Wine 101: Stomping on Wine Myths

Do you find yourself following wine "rules" that you don't truly understand? For example, have you ever stopped someone at your dinner table for pairing a red wine with fish or a white with steak? Wine can be complex and pretentious, so when many people don't know the details, no one questions the rules. Below, I've outlined some of the most common wine "rules", the logic behind them and if you should follow them.

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Red Wine with Red Meat; White Wine with Fish

Great pairings mirror or contrast flavours in the food. Sweetness and umami can make wines taste harder, while salt and acid can make them taste softer. However, since everyone has different tastes and sensitivities to these flavours, there are no universally good pairings.

The complexity of some red wines can make them difficult to pair, but the salt in meat dishes can soften the tannins and overall impact of the wine while enhancing the flavour of the meat. If you want to pair a red with fish, you'll want the dish to be salty and acidic to avoid the wine tasting too bitter and pungent. On the other hand, white wines are often lighter, more fruity and sweeter so will generally pair well with dishes higher in umami, like fish. 

Following this rule may avoid disasters, but there is no reason not to drink white wine with red meat or red wine with fish if the elements match. If you feel like breaking the rules - consider a Champagne with red meat and a Pinot Noir or Cab Franc with fish.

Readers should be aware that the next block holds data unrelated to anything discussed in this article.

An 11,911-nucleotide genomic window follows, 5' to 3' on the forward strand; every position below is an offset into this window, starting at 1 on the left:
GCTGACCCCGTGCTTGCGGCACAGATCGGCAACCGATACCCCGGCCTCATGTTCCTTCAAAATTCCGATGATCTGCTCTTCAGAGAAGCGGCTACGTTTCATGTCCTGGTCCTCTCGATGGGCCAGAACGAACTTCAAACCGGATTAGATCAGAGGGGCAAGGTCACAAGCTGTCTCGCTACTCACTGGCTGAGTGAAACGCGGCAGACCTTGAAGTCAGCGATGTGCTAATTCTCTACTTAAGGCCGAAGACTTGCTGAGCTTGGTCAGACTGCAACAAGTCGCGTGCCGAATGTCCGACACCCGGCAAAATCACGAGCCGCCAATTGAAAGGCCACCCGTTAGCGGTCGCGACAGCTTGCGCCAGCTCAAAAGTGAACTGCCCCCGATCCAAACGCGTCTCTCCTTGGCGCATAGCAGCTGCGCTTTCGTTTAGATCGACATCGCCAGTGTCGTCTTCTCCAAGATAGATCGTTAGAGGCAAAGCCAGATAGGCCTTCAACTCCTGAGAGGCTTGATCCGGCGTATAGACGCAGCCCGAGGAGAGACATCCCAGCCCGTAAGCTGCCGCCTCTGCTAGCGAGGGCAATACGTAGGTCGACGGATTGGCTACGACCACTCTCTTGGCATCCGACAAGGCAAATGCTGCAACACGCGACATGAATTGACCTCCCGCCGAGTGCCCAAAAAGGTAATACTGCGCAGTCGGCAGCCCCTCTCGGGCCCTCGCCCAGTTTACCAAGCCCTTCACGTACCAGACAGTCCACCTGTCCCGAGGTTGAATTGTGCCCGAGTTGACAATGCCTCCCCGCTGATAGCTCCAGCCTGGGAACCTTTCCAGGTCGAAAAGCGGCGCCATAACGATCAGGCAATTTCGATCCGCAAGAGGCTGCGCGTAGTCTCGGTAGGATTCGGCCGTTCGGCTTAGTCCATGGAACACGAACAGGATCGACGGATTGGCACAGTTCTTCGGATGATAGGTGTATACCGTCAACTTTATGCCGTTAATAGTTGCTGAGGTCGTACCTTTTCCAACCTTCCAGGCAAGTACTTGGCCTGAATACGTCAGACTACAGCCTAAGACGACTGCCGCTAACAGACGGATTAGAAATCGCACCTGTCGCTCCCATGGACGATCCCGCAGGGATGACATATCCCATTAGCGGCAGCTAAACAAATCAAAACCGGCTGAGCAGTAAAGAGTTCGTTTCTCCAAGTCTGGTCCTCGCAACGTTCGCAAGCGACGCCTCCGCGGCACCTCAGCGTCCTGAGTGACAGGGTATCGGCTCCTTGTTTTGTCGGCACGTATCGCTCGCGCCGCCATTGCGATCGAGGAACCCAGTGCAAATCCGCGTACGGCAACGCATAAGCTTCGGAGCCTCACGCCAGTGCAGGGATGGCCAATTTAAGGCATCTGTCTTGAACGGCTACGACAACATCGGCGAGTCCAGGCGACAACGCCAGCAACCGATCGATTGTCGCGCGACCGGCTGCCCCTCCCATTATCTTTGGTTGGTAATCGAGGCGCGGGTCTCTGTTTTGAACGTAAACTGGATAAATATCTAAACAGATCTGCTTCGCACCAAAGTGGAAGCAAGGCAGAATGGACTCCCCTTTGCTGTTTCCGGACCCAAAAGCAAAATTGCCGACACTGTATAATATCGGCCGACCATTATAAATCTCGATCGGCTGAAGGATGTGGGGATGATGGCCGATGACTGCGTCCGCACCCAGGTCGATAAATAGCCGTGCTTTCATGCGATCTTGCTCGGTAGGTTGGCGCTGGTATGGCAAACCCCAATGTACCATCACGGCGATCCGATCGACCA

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Red Wine Should be Served at Room Temperature

I'm sure you've heard people at the dinner table say that red wine should never be chilled. In reality, the best temperature to serve a red wine depends on the type. Medium to full-bodied wines like an Australian Shiraz, Barolo or Rioja should be served at room temperature. Light-bodied wines like a Beaujolais, Pinot Noir or Gamay should be slightly chilled at 13° C.

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Wine Tastes Better When You Let It Breathe

Some people are religious about letting wine breathe or sniffing the cork once they open a bottle. It's fine to let a wine breathe, but it should be done properly in a decanter or glass. In reality, only about 15-20% of red wines need to breathe prior to drinking. Old wine should not be decanted for very long as the molecules are fragile. Younger wines should be decanted for approximately one to two hours. 

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Red Wine is Healthier

Pinot Noir is the healthiest wine to drink because of the number of antioxidants. In general, lower-alcohol wine has fewer calories than higher-alcohol wine. If you're calorie counting, white wine has approximately 140 calories per six-ounce glass, while red wine ranges from about 135-200 calories per glass depending on the alcohol content. Avoid sparkling and dessert wine because of the added sugar.  

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The Thicker The Legs, The Better The Wine

The wine's legs are the tears that run down the side of the glass when you swirl the liquid. Legs are not an indicator of quality; they are simply the alcohol evaporating at a faster rate. The legs get pushed down the glass by the increased surface tension. One thing you can comment on is the speed at which the legs move down the glass because slower moving, thicker legs equate to a higher alcohol content. 

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